There’s no government conspiracy to confiscate guns or squelch free speech.  If that were the case, then the Oregon occupation would have already been squashed with extreme prejudice to avoid any copycats.  Instead, the government basically let them do as they wish and only now is the FBI working with local authorities to find an end to the situation.

If these groups or individuals were serious about protecting the Constitution, where were they when John Crawford III was shot and killed by the police while holding an airsoft rifle in an open carry state?  When are they going to put out a statement on the killing of Tamir Rice in that same open carry state?

See, that’s the thing about protecting the Constitution.  If you’re going to do for one, then do for all.  If you can’t do for all, then let someone else handle the workload.  America isn’t just White and male.  America isn’t just Christian either.  The protected rights of one is the protected rights of all.  If you can’t see or agree to that, then the problem with the Constitution lies between your two ears and not with the government.

Just something to ponder while we see how things play out in Oregon…

Definitions of Terrorism in the U.S. Code--FBI

Definitions of Terrorism in the U.S. Code–FBI

This could be considered an act of domestic terrorism as it is defined in U.S. Code.  I seriously doubt we’ll ever see it classified as such, and I wouldn’t argue if it were not.  We do have the protected right to free speech and to petition the government.  I’d suggest that people watch themselves to avoid crossing the line of free speech and getting into threatening or intimidating behavior.  The latter is not protected by the Constitution.

Who didn’t see this one coming

From the New York Daily News:

An arrest warrant has been issued for Ethan Couch, the Texas teen involved in the infamous “affluenza” DUI crash.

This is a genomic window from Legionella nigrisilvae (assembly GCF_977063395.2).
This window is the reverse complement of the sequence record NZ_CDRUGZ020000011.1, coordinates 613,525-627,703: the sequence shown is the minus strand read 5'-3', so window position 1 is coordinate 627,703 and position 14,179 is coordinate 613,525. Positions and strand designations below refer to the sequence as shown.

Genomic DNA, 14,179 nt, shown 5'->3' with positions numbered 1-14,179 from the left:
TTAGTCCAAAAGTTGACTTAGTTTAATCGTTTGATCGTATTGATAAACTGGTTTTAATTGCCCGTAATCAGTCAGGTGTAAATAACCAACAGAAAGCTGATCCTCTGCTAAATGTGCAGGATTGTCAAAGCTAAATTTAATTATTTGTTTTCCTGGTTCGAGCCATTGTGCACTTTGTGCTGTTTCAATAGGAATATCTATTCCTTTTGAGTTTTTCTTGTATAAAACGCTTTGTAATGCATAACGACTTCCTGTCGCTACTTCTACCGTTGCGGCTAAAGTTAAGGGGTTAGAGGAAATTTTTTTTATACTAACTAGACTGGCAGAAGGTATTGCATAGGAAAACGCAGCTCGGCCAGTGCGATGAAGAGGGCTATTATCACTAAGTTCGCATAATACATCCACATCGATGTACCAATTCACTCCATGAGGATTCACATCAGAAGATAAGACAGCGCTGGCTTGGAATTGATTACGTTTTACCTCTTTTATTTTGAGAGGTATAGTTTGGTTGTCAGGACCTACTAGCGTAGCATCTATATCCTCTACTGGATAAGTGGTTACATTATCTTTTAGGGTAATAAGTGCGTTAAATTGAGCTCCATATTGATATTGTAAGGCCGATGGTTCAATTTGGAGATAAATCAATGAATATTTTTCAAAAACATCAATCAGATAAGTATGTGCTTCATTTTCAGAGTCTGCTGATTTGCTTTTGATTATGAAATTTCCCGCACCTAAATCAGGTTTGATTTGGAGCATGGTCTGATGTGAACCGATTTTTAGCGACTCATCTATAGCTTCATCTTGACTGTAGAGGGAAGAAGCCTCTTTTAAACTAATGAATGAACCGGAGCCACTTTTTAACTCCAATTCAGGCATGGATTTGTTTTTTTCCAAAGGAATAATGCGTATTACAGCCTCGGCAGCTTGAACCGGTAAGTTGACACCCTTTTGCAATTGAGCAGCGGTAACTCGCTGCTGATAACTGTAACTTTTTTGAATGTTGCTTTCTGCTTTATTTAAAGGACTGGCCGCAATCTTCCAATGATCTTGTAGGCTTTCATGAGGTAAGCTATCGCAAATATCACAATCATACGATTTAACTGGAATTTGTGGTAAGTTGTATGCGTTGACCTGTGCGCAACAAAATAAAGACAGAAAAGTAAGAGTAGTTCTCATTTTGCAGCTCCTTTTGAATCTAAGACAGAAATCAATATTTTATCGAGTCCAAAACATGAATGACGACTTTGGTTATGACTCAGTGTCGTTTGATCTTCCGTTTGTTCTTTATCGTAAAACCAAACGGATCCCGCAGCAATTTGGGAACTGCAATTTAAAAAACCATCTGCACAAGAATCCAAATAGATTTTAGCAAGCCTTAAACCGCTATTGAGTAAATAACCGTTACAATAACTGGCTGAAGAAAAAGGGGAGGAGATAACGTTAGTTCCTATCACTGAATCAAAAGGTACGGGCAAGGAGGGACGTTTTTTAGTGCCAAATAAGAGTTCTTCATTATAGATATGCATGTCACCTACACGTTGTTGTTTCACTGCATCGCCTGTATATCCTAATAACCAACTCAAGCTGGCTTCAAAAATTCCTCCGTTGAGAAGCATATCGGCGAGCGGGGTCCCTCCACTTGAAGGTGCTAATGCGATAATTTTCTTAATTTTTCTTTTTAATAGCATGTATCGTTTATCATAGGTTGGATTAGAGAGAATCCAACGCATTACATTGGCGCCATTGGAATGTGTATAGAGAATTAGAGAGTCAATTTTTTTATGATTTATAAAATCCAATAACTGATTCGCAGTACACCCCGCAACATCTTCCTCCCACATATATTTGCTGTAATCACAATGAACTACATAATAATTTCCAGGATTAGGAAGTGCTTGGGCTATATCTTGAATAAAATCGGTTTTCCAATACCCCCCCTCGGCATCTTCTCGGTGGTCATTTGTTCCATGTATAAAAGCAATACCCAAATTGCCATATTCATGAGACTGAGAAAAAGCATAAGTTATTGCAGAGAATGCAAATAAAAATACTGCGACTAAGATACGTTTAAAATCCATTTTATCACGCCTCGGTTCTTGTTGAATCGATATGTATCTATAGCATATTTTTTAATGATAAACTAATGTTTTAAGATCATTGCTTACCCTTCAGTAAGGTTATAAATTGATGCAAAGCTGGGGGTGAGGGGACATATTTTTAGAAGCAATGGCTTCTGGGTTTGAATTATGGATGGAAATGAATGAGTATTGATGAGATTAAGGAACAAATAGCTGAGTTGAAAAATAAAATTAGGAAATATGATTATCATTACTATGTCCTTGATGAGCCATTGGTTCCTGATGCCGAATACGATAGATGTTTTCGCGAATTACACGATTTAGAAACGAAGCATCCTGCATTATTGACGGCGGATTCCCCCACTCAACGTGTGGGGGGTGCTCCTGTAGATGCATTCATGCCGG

Couch, who prompted outrage after receiving no more than probation following a deadly drunken driving accident two years ago that killed four people, missed a meeting with his probation officer earlier this month, according to KVUE.com.

Now, lawyers for Couch, 19, have confirmed police have been ordered to detain the teenager after authorities were unable to reach either him or his mother.

A kid who got let off punishment for killing four people because his “affluenza” kept him from having any sense of responsibility is now lacking responsibility in checking in with his probation officer.  Why not give ALL kids the same opportunity then, including the ones that have the sense of responsibility to serve out their terms in jail, probation, or whatever is meted out?  Are we not all one and the same?

America’s Biggest Companies React To SCOTUS’ Same-Sex Marriage Ruling

These are tributes from companies from all walks of life paying tribute to the SCOTUS decision on same sex marriage today.

As someone with friends and family who are in committed same sex relationships, I tip my hat to these companies today. Even as some people see it as sin, that is their right as we all have the freedom to exercise our religious beliefs. It’s all a part of the give and take of living in America.

Click “view original” to see the list of companies and their tributes.


(Jeff Kubina) (Jeff Kubina)

While it might not seem like there’s a direct link to same sex marriage and our country’s biggest businesses, even before the Supreme Court of the United States ruled today that marriage is a constitutional right for any American, many major companies came out in support of same-sex marriage, saying those rights help them do business better. Today, some of those companies — and more — spoke out in celebration of the landmark ruling.

American Airlines: “We’re on board. Diversity strengthens us all & today we celebrate #MarriageEquality & the landmark #SCOTUS decision.”

Google/YouTube: “The United States took a step in the right direction today. https://goo.gl/yxnoHz #ProudToLove”